Papers of Sir Evelyn Shuckburgh (1909-1994), diplomat, Head of the South American then the Western Department of the Foreign Office, Principal Private Secretary to Anthony Eden from 1951-1954 and Under-Secretary in charge of Middle East affairs at the Foreign Office from 1954-1956.
Sir Evelyn Shuckburgh kept detailed diaries from very early in his career, beginning in 1951, when he was Principal Private Secretary to the Foreign Secretary, Anthony Eden, and ending in 1969, when he was Ambassador to Italy. The diaries give a vivid impression of the inner workings of the Foreign Office, and later, of NATO, including descriptions of international conferences, working with politicians, and of the life of a diplomat abroad, as a junior member of staff, and as Ambassador.
Sir Evelyn worked closely with Anthony Eden for several years; the diaries offer valuable comment on Eden's character and achievements, offering an eyewitness account of events leading up to the Suez crisis in 1956 and of British Middle Eastern policy in the decades after the Second World War. Extracts from the 1951-1956 diaries relating to the Suez crisis were published in 1986 as 'Descent to Suez'. The correspondence Sir Evelyn received following the publication of this book adds further important recollections and opinions to his contemporary account. There is also interesting material on British policy in the Middle East and on Britain's relations with Europe.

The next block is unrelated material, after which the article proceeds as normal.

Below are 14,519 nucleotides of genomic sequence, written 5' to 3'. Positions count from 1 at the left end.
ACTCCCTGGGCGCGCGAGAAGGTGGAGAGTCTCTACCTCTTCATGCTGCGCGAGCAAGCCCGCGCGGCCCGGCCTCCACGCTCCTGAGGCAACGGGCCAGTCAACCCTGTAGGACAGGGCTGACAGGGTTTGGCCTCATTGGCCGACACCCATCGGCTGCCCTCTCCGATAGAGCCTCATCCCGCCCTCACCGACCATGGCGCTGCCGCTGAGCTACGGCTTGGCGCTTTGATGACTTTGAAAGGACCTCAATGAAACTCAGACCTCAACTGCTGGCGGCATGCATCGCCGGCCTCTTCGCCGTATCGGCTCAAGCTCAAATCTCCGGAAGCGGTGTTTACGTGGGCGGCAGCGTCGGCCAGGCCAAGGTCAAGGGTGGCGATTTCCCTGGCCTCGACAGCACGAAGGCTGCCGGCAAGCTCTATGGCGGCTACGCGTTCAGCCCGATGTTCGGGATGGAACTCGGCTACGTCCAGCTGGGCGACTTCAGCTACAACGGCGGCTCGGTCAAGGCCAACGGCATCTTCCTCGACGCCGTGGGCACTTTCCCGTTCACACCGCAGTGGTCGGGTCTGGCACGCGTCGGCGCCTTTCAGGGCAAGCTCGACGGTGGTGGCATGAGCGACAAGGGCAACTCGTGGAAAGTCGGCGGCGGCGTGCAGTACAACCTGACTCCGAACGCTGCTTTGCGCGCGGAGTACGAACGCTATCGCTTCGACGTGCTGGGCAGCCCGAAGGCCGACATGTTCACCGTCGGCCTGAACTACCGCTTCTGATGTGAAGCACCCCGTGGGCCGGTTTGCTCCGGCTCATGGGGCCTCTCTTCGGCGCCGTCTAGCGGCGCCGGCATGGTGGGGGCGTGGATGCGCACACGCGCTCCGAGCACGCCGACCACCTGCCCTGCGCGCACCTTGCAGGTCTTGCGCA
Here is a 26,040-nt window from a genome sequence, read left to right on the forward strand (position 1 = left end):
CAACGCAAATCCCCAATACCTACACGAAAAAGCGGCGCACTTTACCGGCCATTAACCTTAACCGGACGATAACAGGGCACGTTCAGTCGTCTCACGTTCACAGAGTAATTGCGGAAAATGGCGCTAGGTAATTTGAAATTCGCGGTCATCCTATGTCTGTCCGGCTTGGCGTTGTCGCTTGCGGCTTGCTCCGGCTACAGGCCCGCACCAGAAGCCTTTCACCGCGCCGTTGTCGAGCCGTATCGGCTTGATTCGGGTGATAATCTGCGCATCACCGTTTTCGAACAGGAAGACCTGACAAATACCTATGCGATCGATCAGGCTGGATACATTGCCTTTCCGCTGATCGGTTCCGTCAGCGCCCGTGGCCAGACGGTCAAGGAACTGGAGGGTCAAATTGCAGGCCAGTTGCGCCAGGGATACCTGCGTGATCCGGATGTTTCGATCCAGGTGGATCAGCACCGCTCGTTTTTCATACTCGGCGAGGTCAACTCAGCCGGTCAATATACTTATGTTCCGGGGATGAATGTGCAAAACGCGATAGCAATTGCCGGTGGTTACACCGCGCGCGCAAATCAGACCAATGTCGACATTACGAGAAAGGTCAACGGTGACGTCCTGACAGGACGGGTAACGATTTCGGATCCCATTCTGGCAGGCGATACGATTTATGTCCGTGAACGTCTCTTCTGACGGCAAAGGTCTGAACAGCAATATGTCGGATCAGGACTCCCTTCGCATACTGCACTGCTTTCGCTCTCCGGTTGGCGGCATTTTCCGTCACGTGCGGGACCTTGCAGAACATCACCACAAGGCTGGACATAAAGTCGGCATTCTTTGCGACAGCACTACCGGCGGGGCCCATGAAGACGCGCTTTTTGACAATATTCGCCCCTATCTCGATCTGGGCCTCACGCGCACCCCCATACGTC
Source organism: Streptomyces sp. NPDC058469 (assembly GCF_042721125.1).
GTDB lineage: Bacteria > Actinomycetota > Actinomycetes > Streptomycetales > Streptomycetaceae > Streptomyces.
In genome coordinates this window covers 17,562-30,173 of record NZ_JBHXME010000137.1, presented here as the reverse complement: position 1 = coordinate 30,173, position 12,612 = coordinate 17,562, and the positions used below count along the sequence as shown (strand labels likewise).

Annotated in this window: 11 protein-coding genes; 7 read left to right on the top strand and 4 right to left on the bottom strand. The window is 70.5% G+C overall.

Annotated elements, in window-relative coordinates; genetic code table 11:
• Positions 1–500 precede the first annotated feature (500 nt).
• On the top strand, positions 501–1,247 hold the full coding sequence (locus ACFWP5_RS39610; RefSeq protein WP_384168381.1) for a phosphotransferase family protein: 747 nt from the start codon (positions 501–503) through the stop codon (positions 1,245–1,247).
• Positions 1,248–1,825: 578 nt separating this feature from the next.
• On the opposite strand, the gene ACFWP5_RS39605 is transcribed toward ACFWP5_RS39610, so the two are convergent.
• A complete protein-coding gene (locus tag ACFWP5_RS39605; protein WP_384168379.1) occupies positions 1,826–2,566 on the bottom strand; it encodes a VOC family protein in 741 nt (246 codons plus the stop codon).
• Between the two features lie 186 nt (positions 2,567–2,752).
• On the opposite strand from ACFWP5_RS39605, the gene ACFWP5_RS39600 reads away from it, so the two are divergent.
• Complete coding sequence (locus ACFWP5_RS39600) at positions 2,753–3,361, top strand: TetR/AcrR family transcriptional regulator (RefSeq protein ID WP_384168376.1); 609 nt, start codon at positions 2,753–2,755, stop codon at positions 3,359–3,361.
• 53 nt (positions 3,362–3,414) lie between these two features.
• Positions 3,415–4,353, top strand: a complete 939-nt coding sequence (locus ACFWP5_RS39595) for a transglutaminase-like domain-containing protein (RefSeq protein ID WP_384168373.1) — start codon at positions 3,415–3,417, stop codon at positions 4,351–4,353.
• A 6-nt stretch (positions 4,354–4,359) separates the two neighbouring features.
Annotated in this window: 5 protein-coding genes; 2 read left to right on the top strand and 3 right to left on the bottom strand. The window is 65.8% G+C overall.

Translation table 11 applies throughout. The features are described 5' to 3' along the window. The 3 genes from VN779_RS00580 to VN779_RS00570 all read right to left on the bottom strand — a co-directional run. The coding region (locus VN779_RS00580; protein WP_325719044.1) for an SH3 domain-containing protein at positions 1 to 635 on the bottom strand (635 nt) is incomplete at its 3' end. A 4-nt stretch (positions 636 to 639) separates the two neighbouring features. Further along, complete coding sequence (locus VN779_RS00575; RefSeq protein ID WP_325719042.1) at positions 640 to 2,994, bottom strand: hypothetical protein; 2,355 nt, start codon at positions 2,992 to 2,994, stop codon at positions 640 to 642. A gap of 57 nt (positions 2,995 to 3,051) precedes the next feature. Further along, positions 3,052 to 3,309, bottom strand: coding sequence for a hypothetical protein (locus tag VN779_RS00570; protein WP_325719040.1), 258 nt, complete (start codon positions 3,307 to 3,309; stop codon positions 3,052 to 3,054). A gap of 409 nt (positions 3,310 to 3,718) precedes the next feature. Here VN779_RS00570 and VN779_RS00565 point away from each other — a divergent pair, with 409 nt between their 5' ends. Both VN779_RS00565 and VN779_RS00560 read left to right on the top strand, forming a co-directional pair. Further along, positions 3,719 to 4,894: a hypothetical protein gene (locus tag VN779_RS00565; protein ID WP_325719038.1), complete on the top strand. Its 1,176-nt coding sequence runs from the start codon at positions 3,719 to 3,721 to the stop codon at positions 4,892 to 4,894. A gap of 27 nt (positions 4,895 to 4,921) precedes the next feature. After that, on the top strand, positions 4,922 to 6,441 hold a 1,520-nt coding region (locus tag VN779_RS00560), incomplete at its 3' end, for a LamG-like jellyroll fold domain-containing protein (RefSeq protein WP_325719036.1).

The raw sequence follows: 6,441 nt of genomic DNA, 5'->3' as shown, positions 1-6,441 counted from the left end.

The collection contains many letters from important political figures including Anthony Eden, Ernest Bevin, Alec Douglas-Home, Denis Healey, Roy Jenkins, Harold Macmillan, Jack Profumo, and Chaim Weizmann among many others.
There are typescripts and press cuttings of Sir Evelyn's essays, articles, and speeches; valedictory dispatches; certificates; and photograph albums. Papers from his early diplomatic career include letters written during the Second World War, when he was posted to Argentina and Prague and Canada.
There are various papers concerning his retirement: letters, press cuttings, and notes relating to the Red Cross (he became its President in 1970); papers about the publication of his book, 'The Memoirs of Madame Roland, a Heroine of the French Revolution'; a manuscript and notes for an unpublished memoir entitled 'Ascent to Diplomacy'; and notes about clavichords and furniture making. There are also letters of condolence sent to Lady Shuckburgh after Sir Evelyn's death.